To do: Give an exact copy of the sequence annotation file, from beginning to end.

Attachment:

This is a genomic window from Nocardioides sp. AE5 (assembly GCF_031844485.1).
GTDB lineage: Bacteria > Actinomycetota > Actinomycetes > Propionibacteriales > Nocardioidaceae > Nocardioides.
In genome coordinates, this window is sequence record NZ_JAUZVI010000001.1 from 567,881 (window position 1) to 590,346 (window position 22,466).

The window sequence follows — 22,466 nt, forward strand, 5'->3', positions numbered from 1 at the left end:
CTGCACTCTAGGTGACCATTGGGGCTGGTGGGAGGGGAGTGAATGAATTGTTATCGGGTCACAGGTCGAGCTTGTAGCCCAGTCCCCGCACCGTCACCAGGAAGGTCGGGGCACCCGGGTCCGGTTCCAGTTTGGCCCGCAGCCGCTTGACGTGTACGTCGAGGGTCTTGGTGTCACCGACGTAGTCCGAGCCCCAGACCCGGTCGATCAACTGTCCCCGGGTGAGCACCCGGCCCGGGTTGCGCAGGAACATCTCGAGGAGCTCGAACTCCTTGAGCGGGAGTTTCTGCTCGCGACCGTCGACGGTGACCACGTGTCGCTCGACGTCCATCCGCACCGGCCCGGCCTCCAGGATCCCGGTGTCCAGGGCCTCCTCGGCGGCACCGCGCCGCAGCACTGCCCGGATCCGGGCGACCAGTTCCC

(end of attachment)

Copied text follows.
This is a genomic window from Nocardioides sp. AE5 (assembly GCF_031844485.1).
GTDB lineage: Bacteria > Actinomycetota > Actinomycetes > Propionibacteriales > Nocardioidaceae > Nocardioides.
In genome coordinates, this window is sequence record NZ_JAUZVI010000001.1 from 567,881 (window position 1) to 590,346 (window position 22,466).

The window sequence follows — 22,466 nt, forward strand, 5'->3', positions numbered from 1 at the left end:
CTGCACTCTAGGTGACCATTGGGGCTGGTGGGAGGGGAGTGAATGAATTGTTATCGGGTCACAGGTCGAGCTTGTAGCCCAGTCCCCGCACCGTCACCAGGAAGGTCGGGGCACCCGGGTCCGGTTCCAGTTTGGCCCGCAGCCGCTTGACGTGTACGTCGAGGGTCTTGGTGTCACCGACGTAGTCCGAGCCCCAGACCCGGTCGATCAACTGTCCCCGGGTGAGCACCCGGCCCGGGTTGCGCAGGAACATCTCGAGGAGCTCGAACTCCTTGAGCGGGAGTTTCTGCTCGCGACCGTCGACGGTGACCACGTGTCGCTCGACGTCCATCCGCACCGGCCCGGCCTCCAGGATCCCGGTGTCCAGGGCCTCCTCGGCGGCACCGCGCCGCAGCACTGCCCGGATCCGGGCGACCAGTTCCC